The SEC's proposed rules will, assuming they are not changed before they become effective, require every company listed on a United States exchange to have a clawback policy that meets certain stringent standards. While the proposed rules are lengthy and would require an extensive discussion beyond this alert, we note several important features below.

First, clawbacks will be required in the event that the company is required to prepare an accounting restatement due to the company’s non-compliance with any financial reporting requirement, without regard to fault. Whereas SOX authorized the SEC to claw back excess incentive compensation where the restatement resulted from "misconduct," the Dodd-Frank Act, as interpreted by the SEC, provides that issuers must recover excessive incentive pay regardless of the executive’s fault, or even their knowledge of and/or complicity in making the error leading to the restatement.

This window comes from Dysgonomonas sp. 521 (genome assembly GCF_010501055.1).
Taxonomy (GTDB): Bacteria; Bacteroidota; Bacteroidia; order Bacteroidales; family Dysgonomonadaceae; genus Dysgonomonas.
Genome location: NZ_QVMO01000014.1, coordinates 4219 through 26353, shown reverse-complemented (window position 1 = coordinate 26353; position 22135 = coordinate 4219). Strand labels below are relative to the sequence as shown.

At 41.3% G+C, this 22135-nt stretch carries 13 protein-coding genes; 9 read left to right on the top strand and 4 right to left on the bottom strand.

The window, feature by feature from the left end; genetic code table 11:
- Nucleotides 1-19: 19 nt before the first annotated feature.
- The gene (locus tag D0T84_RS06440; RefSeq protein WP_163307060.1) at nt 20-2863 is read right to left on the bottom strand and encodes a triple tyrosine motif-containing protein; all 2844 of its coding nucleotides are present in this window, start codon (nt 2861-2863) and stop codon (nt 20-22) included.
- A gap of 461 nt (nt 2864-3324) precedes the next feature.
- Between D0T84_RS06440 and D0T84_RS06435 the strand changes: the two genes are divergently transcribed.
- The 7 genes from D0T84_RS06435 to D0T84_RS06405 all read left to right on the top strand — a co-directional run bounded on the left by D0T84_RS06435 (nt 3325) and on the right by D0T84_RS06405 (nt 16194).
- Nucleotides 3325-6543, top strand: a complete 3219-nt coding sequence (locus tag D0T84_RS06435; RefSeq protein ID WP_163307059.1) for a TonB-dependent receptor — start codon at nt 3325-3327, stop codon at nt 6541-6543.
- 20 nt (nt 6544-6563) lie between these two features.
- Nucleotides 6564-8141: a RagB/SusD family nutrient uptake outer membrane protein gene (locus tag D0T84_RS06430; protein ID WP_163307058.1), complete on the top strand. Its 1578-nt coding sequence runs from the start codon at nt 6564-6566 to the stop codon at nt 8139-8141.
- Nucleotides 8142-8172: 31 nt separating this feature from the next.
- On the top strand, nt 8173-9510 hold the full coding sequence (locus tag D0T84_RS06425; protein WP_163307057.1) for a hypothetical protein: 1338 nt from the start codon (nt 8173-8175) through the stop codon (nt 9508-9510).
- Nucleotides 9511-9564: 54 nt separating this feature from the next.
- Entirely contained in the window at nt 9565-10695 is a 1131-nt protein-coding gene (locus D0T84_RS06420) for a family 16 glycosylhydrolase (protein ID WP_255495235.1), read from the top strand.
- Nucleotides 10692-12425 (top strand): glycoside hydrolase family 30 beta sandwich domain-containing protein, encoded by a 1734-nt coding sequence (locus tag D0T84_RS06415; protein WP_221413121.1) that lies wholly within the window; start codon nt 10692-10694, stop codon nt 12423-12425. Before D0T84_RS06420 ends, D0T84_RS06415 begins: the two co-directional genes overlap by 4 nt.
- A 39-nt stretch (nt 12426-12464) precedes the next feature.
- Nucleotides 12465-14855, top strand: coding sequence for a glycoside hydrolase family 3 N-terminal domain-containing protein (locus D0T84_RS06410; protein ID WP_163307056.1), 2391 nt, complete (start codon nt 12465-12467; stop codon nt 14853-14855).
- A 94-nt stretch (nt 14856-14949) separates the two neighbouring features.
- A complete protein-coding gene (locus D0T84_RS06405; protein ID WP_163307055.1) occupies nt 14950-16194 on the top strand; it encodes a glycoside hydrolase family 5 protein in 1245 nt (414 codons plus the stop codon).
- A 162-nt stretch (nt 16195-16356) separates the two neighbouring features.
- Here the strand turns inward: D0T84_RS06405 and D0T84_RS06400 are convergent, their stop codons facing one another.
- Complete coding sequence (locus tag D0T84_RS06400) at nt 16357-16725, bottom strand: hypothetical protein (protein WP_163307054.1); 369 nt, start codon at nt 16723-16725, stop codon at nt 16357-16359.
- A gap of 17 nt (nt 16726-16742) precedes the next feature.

Second, under Dodd-Frank, recovery of excess incentive-based compensation is required from "any current or former executive officer" who received it. The SEC's proposed definition of "executive officer" includes not only the issuer's "president, principal financial officer, [and] principal accounting officer,"  but  "any vice-president of the issuer in charge of a principal business unit, division or function" as well as "'any other officer who performs a policy making function or any person who performs similar policy-making functions for the issuer." This definition could sweep numerous unsuspecting officers into a clawback policy's ambit, including those who may have no financial reporting or accounting responsibilities whatsoever.